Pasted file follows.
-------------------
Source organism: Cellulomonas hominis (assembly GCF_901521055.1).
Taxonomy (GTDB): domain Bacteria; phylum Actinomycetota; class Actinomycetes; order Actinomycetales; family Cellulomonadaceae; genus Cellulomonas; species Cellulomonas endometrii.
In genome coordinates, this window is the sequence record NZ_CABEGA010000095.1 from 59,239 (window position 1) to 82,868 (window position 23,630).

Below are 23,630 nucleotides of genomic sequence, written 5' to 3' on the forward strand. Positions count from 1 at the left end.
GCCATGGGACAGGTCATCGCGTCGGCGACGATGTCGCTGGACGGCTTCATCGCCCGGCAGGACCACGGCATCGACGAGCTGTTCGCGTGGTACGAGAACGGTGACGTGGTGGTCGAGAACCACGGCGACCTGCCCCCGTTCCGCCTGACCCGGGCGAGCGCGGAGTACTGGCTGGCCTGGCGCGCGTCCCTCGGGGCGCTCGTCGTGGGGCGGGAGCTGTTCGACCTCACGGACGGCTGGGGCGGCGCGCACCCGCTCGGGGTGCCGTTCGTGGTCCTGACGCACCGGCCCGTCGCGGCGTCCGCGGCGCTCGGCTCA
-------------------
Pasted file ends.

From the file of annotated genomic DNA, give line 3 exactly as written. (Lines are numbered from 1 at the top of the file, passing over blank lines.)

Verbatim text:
In genome coordinates, this window is the sequence record NZ_CABEGA010000095.1 from 59,239 (window position 1) to 82,868 (window position 23,630).